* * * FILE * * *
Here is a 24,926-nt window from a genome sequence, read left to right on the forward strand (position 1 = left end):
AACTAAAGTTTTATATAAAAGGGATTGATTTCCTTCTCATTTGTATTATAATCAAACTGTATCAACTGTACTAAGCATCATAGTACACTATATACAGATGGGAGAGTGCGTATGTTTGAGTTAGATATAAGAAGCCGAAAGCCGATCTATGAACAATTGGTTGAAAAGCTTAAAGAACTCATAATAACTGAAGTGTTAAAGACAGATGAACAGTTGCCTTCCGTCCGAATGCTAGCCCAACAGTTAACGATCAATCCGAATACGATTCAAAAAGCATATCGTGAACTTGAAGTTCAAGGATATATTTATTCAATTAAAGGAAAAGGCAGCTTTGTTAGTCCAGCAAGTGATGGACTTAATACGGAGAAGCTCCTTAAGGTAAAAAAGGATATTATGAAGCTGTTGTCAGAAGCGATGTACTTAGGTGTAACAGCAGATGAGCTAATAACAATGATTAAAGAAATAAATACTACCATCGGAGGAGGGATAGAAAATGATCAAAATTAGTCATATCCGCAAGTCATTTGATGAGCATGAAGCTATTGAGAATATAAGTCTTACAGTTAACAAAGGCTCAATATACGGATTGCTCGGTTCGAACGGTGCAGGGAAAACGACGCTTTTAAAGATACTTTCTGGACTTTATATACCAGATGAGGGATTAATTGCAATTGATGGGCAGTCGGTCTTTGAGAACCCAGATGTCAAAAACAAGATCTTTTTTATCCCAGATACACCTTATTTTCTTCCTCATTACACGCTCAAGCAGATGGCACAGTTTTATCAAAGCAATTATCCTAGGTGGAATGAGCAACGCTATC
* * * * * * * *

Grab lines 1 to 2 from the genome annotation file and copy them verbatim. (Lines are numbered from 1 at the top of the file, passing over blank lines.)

Here is a 24,926-nt window from a genome sequence, read left to right on the forward strand (position 1 = left end):
AACTAAAGTTTTATATAAAAGGGATTGATTTCCTTCTCATTTGTATTATAATCAAACTGTATCAACTGTACTAAGCATCATAGTACACTATATACAGATGGGAGAGTGCGTATGTTTGAGTTAGATATAAGAAGCCGAAAGCCGATCTATGAACAATTGGTTGAAAAGCTTAAAGAACTCATAATAACTGAAGTGTTAAAGACAGATGAACAGTTGCCTTCCGTCCGAATGCTAGCCCAACAGTTAACGATCAATCCGAATACGATTCAAAAAGCATATCGTGAACTTGAAGTTCAAGGATATATTTATTCAATTAAAGGAAAAGGCAGCTTTGTTAGTCCAGCAAGTGATGGACTTAATACGGAGAAGCTCCTTAAGGTAAAAAAGGATATTATGAAGCTGTTGTCAGAAGCGATGTACTTAGGTGTAACAGCAGATGAGCTAATAACAATGATTAAAGAAATAAATACTACCATCGGAGGAGGGATAGAAAATGATCAAAATTAGTCATATCCGCAAGTCATTTGATGAGCATGAAGCTATTGAGAATATAAGTCTTACAGTTAACAAAGGCTCAATATACGGATTGCTCGGTTCGAACGGTGCAGGGAAAACGACGCTTTTAAAGATACTTTCTGGACTTTATATACCAGATGAGGGATTAATTGCAATTGATGGGCAGTCGGTCTTTGAGAACCCAGATGTCAAAAACAAGATCTTTTTTATCCCAGATACACCTTATTTTCTTCCTCATTACACGCTCAAGCAGATGGCACAGTTTTATCAAAGCAATTATCCTAGGTGGAATGAGCAACGCTATC